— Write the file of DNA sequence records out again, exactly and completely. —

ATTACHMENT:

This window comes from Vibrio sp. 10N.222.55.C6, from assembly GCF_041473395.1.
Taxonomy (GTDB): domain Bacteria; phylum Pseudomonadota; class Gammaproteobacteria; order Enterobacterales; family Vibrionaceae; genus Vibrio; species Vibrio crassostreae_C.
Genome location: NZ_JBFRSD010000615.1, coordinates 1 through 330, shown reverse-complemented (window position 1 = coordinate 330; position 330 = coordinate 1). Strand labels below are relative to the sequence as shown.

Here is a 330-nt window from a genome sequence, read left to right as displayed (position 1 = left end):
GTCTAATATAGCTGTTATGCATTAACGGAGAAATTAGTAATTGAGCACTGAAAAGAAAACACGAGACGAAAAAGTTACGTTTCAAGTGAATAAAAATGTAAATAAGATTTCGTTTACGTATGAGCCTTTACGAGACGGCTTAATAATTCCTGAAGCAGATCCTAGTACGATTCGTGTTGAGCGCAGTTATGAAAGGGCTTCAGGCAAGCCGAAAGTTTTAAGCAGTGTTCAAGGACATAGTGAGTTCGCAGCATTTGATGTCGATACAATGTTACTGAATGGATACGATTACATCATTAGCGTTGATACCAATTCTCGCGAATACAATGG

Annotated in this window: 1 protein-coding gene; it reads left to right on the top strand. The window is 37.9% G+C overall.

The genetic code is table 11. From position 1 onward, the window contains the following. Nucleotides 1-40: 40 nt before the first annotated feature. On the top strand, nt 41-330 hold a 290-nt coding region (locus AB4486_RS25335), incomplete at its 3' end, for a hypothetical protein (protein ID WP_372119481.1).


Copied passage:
This window comes from Vibrio sp. 10N.222.55.C6, from assembly GCF_041473395.1.
Taxonomy (GTDB): domain Bacteria; phylum Pseudomonadota; class Gammaproteobacteria; order Enterobacterales; family Vibrionaceae; genus Vibrio; species Vibrio crassostreae_C.
Genome location: NZ_JBFRSD010000615.1, coordinates 1 through 330, shown reverse-complemented (window position 1 = coordinate 330; position 330 = coordinate 1). Strand labels below are relative to the sequence as shown.

Here is a 330-nt window from a genome sequence, read left to right as displayed (position 1 = left end):
GTCTAATATAGCTGTTATGCATTAACGGAGAAATTAGTAATTGAGCACTGAAAAGAAAACACGAGACGAAAAAGTTACGTTTCAAGTGAATAAAAATGTAAATAAGATTTCGTTTACGTATGAGCCTTTACGAGACGGCTTAATAATTCCTGAAGCAGATCCTAGTACGATTCGTGTTGAGCGCAGTTATGAAAGGGCTTCAGGCAAGCCGAAAGTTTTAAGCAGTGTTCAAGGACATAGTGAGTTCGCAGCATTTGATGTCGATACAATGTTACTGAATGGATACGATTACATCATTAGCGTTGATACCAATTCTCGCGAATACAATGG

Annotated in this window: 1 protein-coding gene; it reads left to right on the top strand. The window is 37.9% G+C overall.

The genetic code is table 11. From position 1 onward, the window contains the following. Nucleotides 1-40: 40 nt before the first annotated feature. On the top strand, nt 41-330 hold a 290-nt coding region (locus AB4486_RS25335), incomplete at its 3' end, for a hypothetical protein (protein ID WP_372119481.1).